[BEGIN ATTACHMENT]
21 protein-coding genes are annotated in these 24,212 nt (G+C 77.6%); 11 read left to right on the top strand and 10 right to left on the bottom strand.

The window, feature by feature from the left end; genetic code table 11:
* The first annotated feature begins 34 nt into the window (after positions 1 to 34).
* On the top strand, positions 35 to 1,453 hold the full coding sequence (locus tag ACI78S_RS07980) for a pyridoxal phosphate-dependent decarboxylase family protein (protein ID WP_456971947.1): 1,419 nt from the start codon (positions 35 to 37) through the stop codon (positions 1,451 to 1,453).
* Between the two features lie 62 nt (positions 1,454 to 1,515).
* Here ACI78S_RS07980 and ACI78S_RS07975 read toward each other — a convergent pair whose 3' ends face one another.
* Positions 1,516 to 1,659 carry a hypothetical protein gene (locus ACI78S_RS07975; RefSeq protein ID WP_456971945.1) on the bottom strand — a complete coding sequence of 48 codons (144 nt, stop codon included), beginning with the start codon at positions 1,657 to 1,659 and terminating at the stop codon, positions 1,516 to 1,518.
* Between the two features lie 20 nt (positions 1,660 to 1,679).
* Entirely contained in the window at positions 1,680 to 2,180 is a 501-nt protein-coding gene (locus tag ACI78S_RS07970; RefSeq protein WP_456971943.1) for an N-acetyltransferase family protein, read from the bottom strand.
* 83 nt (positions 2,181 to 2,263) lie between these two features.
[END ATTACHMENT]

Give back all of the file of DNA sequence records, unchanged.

21 protein-coding genes are annotated in these 24,212 nt (G+C 77.6%); 11 read left to right on the top strand and 10 right to left on the bottom strand.

The window, feature by feature from the left end; genetic code table 11:
* The first annotated feature begins 34 nt into the window (after positions 1 to 34).
* On the top strand, positions 35 to 1,453 hold the full coding sequence (locus tag ACI78S_RS07980) for a pyridoxal phosphate-dependent decarboxylase family protein (protein ID WP_456971947.1): 1,419 nt from the start codon (positions 35 to 37) through the stop codon (positions 1,451 to 1,453).
* Between the two features lie 62 nt (positions 1,454 to 1,515).
* Here ACI78S_RS07980 and ACI78S_RS07975 read toward each other — a convergent pair whose 3' ends face one another.
* Positions 1,516 to 1,659 carry a hypothetical protein gene (locus ACI78S_RS07975; RefSeq protein ID WP_456971945.1) on the bottom strand — a complete coding sequence of 48 codons (144 nt, stop codon included), beginning with the start codon at positions 1,657 to 1,659 and terminating at the stop codon, positions 1,516 to 1,518.
* Between the two features lie 20 nt (positions 1,660 to 1,679).
* Entirely contained in the window at positions 1,680 to 2,180 is a 501-nt protein-coding gene (locus tag ACI78S_RS07970; RefSeq protein WP_456971943.1) for an N-acetyltransferase family protein, read from the bottom strand.
* 83 nt (positions 2,181 to 2,263) lie between these two features.